SPATIAL VARIATION IN PREDATORY AND NONPREDATORY BIOEROSION IN SELECTED BIVALVES FROM THE PLIO-PLEISTOCENE OF THE U.S. COASTAL PLAIN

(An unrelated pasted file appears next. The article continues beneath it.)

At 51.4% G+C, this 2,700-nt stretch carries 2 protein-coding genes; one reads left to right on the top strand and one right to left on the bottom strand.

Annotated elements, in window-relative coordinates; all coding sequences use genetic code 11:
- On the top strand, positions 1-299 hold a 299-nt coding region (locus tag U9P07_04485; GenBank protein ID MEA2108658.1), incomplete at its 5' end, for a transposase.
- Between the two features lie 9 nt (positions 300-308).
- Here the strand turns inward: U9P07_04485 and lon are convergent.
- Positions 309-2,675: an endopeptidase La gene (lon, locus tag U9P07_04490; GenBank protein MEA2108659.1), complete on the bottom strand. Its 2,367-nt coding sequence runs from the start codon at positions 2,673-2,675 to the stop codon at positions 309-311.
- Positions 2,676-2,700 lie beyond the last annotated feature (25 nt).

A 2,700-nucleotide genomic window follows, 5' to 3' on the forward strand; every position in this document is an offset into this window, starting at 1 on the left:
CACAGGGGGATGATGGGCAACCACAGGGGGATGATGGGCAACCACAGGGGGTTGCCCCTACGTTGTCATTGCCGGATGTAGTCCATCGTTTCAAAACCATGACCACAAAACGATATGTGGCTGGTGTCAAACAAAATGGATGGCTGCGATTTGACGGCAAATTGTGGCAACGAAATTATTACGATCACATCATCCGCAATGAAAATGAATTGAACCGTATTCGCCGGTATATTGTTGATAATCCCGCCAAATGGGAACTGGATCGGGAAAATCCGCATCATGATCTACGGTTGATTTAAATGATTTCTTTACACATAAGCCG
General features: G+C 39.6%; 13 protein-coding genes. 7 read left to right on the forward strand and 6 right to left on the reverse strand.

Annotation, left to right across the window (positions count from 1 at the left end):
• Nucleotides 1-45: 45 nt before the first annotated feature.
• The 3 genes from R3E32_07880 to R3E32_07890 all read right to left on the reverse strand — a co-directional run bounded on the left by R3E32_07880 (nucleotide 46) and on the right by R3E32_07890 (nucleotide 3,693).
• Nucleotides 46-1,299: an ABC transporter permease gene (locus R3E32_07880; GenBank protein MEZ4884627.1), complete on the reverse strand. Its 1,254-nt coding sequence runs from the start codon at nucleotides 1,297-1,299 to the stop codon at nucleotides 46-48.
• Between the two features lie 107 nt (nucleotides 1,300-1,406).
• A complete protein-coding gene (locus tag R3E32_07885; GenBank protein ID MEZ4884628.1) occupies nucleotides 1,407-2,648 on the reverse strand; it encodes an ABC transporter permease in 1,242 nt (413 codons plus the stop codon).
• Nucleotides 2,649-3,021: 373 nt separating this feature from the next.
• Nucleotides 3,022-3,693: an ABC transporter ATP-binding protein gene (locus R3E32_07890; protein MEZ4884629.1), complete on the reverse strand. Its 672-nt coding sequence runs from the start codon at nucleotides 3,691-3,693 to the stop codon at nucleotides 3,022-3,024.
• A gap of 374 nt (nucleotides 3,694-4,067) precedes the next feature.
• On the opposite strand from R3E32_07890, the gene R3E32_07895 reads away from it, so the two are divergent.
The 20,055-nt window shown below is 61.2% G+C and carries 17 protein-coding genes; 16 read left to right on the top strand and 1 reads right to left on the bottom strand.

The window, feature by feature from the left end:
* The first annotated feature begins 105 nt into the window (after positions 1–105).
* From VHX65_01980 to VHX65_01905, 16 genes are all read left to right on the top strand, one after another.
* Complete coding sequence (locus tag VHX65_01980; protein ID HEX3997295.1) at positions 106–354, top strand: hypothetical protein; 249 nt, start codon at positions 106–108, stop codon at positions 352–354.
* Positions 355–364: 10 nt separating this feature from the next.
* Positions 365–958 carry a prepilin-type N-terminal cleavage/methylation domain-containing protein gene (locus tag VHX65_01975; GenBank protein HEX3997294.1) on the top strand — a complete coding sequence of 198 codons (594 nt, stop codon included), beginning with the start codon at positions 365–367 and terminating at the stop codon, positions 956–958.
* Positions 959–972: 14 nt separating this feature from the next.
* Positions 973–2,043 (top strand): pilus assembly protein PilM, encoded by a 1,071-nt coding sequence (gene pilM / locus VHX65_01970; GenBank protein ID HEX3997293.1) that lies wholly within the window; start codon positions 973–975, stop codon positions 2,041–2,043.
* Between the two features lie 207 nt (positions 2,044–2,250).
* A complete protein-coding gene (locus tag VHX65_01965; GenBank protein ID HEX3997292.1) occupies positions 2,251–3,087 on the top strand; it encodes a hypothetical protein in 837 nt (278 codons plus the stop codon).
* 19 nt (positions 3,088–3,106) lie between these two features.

Two different samples of Chione elevata (1753 and 2121 specimens) from the Caloosahatchee at La Belle both had drilling frequencies (DF) of 10%, though bioerosion differed slightly but significantly between the samples (37% vs 40% of specimens were bioeroded). Anadara aequicostata from three localities of the Waccamaw yielded DF of 0, 17% and 18%, and the percent of bioeroded specimens was 8%, 27%, and 12%. With the exception of bioerosion at the Shallotte locality (27%), none of the differences between localities for either DF or bioerosion is statistically significant. Likewise, DF and percent of specimens that were bioeroded were consistent between the Waccamaw and James City for individual species. Greater variation in degree of bioerosion occurs within taxa at different latitudes. In all cases, drilling frequencies were greater in North Carolina than in Florida: 39% vs 24% for Lirophora latilirata (difference not significant); 9% vs 4% for Carditamera; 13% vs 4% for arcoids. The results support a previously documented pattern of greater drilling in the Carolina Province than in the Gulf Province. In contrast, percent of specimens with nonpredatory bioerosion was significantly greater in Florida than in North Carolina for Carditamera (47% vs 4%) and arcoids (54% vs 15%), though Lirophora latilirata from the two latitudes had equivalent amounts of bioerosion (3 4%). Higher percentages of bioerosion in Florida may represent greater productivity.